She was the second wife of Wilson Buchanan. Wilson was born about 1775 in York, Pennsylvania. He was the son of George Buchanan and Esther Campbell. On January 18, 1795, Wilson signed a marriage bond in Bourbon County, Kentucky with his first wife, Rebecca Lockridge.
Rebecca and Wilson's children included:
Mary (Polly) Buchanan Washer (1795, married Stephen Washer),
John Henry Buchanan (1796, married Octavia Shafer),
Sarah Buchanan Favors (1799),
William Buchanan (1801, married Edna Hankins),
and Patsy Buchanan Hankins (1805, married John Hankins)
Wilson appeared in the Woodford County, Kentucky tax list in 1797. In 1801 he was in Franklin County. They probably moved to Switzerland County, Indiana when Wilson's brother, John, purchased government land in 1804. Wilson was in the 1807 Dearborn County census which included Switzerland County at that time.
Rebecca died and Wilson married Hannah in 1809.
Hannah and Wilson's children included:
David Buchanan (1810, married Edith Ann Hankins),
Susannah Buchanan Risk (1811),
Dorcas Buchanan Risk (1813)
Robert Buchanan (1815),
Elizabeth Buchanan Vestal (1819), Enoch Buchanan (1821),
Vienna Buchanan (1822),
Mahala Buchanan Hayes (1823),
Rebecca Buchanan (1826),
Emeline Buchanan Risk (1827),
George W. Buchanan (1828),
and Talitha Buchanan McCreary (1829, married Thomas McCreary).
They probably moved to Ripley County when Wilson's brother, John, purchased land in Brown Township on August 25, 1809. On May 15, 1812, Lieutenant Colonel David Hillis ordered a block house built on the north border of Jefferson County. This blockhouse was known as Buchanan's Station. In 1812, Wilson and brother William were fined for assaults that occurred in what was then Jefferson County.
Wilson purchased this land from John on February 27, 1819. Wilson purchased additional tracts from the government in both counties. In 1819, Wilson also served the first grand jury in Ripley County.
Wilson died on April 19 , 1851. Hannah died on February 13, 1853 They are buried together in the Buchanan family cemetery in Ripley County, Indiana.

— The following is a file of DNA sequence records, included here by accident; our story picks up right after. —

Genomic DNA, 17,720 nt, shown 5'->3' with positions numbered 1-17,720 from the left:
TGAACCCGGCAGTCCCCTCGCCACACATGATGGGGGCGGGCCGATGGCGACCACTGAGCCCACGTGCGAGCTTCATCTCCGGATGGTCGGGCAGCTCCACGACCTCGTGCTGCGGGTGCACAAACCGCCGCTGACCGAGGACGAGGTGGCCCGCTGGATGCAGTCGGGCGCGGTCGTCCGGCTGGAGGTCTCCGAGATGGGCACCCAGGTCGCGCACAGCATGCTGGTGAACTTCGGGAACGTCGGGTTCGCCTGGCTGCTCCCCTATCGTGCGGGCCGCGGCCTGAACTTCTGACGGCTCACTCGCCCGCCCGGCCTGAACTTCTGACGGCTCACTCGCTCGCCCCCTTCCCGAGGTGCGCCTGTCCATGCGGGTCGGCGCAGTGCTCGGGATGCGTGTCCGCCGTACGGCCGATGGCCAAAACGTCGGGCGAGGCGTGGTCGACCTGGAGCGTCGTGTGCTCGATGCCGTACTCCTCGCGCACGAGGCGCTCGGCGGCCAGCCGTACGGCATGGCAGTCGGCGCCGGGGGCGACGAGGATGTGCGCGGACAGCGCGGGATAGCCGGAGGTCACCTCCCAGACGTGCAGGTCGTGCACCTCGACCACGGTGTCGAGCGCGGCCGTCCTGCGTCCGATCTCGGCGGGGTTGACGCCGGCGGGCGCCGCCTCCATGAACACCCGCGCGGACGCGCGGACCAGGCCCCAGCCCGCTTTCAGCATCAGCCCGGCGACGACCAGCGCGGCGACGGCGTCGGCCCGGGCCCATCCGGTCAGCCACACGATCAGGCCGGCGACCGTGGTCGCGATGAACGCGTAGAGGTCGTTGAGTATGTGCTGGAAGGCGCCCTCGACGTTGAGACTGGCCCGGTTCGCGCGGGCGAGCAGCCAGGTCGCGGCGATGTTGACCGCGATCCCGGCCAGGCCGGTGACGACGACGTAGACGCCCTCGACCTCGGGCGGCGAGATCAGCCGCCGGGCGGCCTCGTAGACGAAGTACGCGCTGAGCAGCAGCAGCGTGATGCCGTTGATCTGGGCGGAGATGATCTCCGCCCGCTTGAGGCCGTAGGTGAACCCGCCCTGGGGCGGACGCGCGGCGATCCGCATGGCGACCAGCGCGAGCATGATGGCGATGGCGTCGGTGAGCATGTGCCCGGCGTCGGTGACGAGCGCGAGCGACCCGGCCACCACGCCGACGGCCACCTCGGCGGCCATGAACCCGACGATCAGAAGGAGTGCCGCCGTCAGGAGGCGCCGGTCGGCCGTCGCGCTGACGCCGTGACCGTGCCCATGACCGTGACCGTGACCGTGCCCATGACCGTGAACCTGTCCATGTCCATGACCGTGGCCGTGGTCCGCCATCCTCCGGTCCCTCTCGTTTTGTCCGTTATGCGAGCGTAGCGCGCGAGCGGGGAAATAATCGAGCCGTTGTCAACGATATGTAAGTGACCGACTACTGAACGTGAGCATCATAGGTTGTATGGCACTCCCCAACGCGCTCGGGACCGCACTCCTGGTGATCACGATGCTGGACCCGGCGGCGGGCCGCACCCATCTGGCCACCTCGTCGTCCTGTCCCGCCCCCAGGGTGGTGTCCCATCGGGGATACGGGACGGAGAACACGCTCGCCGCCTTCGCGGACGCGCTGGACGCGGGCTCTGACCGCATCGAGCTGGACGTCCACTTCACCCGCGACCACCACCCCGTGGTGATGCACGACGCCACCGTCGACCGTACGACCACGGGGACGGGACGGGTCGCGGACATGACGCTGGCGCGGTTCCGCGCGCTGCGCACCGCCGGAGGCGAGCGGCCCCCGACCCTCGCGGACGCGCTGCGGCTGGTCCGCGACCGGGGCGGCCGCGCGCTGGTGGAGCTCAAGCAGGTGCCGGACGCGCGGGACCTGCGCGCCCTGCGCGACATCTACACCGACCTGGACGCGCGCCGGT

The entire valley of the Juniata was included in the county of Cumberland. From this county Bedford was formed in 1771. Huntingdon was formed from Bedford by an act of Assembly, passed on the 20th day of September, 1787. On February 26, 1846 a small corner was annexed to Mifflin County, Pennsylvania.
Dearborn County, Indiana was first settled in the 1790's and officially organized in 1803. All or part of six other counties including Ohio and Switzerland were carved from the original Dearborn County.
Biographical and Historical Souvenir for the Counties of Clark, Crawford ...by John M. Gresham Company
E[noch] Buchanan (deceased), formerly of Shelby township, Jefferson county, Ind., was born October 21, 1821, in Ripley county, and was the son of, Wilson Buchanan, a native of Pennsylvania. Wilson and his three brothers came to Indiana at an early day, and made the first settlement in this neighborhood, and helped to build the first fort or blockhouse here, as a place of refuge for the settlers and of defence against the Indians. The fort was called Buchanan's Station. They raised families under the difficulties attending pioneer settlement.
The subject of this sketch was one of the children, and was raised a pioneer, getting an education of the best afforded at that time, which was of the simplest, and of what could in these days of advanced schools be considered the poorest, kind. At the age of 19, in 1841, he married Miss Lucinda Connor, daughter of Mr. Louis Connor, who was also an early settler. The result of this union was six children: Wm. H. H., who enlisted in the Twenty-second Indiana Volunteers, and returned home in six months and died the same year from illness contracted in the service; Minerva J., Lavina H., Eliza E., John W. and Edith E. His wife died September 2, 1857, and he re-married Feb. 14, 1859. This time he married Miss Rebecca Hillis, daughter of Hiram Hillis, a native of Indiana. Her mother was Louisa Atherton, daughter of Joseph Atherton, a native of Virginia. The result of this marriage was seven children: Mary E., Hannah, Victoria, Hattie L., Effie M., George T. and Nellie 8. The subject of this sketch died February 19, 1883. He had been successful in life, educated his children well, and at the same time, by careful management and patient industry, had accumulated quite an amount of valuable property. At the time of his death he owned some 900 acres of well improved land in Ripley and Jefferson counties, which is still owned by the heirs. All of his property was obtained by his own efforts, nothing having been given to him by his father. At the marriage of this first set of children he presented each of them with $1,500. His sale bill amounted to $3,000. Mrs. Buchanan still lives on the homestead, which belongs to her and her daughters and son, who is now 14 years of age and who is walking in the footsteps of his father and alive to all home interests, and loves his books and will make his mark in the world. Mary E. and Hannah have married; the other five are at home with their mother. Mr. Buchanan was a good citizen and a choice man.
The Homestead Act was signed into law by President Abraham Lincoln on May 20, 1862. It gave an applicant 160 acres of undeveloped land outside of the original colonies. Anyone who had never taken up arms against the United States could file an application. They had to live on the land and make improvements to receive title.